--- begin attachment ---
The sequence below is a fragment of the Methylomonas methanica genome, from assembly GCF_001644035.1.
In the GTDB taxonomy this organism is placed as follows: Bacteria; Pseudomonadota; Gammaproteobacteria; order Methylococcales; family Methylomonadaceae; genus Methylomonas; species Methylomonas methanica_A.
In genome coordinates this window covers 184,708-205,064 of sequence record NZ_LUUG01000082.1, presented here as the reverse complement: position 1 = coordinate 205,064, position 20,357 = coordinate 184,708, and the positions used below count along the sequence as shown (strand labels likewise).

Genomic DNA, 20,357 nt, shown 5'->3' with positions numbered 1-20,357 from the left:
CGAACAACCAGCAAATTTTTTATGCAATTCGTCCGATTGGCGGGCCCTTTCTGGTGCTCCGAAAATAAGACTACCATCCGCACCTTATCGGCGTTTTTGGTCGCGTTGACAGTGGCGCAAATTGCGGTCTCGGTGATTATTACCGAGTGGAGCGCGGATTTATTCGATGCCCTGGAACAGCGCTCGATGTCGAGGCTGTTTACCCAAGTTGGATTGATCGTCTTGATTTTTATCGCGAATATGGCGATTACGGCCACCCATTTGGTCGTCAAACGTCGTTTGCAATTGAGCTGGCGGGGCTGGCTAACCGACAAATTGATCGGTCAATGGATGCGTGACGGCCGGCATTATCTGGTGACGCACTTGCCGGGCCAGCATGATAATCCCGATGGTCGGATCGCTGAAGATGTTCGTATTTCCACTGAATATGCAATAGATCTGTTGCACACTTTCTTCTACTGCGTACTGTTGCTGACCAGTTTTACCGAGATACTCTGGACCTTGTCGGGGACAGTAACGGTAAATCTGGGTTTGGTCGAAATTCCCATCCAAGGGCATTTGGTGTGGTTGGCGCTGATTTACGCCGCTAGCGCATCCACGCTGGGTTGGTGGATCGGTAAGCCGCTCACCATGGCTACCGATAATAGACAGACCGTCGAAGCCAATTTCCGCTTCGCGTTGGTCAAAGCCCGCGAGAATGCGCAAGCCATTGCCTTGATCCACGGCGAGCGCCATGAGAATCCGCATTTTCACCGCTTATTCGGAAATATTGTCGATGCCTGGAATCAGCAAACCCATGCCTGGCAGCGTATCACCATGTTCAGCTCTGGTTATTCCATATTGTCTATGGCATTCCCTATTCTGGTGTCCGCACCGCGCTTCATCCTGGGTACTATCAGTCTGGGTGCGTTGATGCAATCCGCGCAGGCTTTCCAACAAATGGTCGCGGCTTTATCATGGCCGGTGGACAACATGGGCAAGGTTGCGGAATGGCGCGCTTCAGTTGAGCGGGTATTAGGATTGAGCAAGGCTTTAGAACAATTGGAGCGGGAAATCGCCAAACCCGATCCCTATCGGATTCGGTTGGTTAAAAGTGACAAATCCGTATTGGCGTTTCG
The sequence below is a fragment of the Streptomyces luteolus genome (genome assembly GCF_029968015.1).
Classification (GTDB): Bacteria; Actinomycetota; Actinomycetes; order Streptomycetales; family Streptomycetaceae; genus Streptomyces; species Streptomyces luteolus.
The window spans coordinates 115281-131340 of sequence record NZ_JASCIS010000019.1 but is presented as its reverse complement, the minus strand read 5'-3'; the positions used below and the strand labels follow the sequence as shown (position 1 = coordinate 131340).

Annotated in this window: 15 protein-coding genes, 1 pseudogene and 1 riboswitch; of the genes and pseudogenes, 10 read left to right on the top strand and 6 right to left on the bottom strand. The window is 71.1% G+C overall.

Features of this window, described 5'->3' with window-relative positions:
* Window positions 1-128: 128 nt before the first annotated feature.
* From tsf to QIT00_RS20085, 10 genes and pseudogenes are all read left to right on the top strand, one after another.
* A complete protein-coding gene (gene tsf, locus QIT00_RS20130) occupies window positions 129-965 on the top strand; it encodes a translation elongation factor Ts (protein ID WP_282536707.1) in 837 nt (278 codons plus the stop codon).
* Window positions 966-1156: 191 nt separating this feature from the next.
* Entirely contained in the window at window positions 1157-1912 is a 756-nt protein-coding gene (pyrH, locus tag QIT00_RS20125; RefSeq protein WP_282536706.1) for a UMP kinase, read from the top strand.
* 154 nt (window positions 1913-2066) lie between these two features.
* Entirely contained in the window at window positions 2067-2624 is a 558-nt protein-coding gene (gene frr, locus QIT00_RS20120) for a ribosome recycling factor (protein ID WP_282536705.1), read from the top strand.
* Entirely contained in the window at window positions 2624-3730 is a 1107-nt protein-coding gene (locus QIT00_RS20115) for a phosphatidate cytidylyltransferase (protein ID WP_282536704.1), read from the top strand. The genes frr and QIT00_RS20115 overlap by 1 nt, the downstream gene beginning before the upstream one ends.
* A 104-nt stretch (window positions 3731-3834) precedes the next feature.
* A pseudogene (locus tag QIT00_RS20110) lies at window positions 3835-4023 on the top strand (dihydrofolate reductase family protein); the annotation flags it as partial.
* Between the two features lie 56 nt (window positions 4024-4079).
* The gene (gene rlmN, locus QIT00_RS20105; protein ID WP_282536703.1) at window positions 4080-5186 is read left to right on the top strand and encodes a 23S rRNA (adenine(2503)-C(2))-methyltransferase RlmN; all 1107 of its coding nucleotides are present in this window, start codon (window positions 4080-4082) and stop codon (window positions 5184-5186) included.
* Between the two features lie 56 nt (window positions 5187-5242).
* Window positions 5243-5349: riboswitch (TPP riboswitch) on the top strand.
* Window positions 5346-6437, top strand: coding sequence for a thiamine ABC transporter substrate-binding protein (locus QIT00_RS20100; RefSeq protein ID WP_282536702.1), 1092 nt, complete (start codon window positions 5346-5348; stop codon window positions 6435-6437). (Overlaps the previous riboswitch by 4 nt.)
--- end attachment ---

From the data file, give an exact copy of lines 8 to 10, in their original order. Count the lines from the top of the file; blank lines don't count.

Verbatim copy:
The window spans coordinates 115281-131340 of sequence record NZ_JASCIS010000019.1 but is presented as its reverse complement, the minus strand read 5'-3'; the positions used below and the strand labels follow the sequence as shown (position 1 = coordinate 131340).

Annotated in this window: 15 protein-coding genes, 1 pseudogene and 1 riboswitch; of the genes and pseudogenes, 10 read left to right on the top strand and 6 right to left on the bottom strand. The window is 71.1% G+C overall.

Features of this window, described 5'->3' with window-relative positions: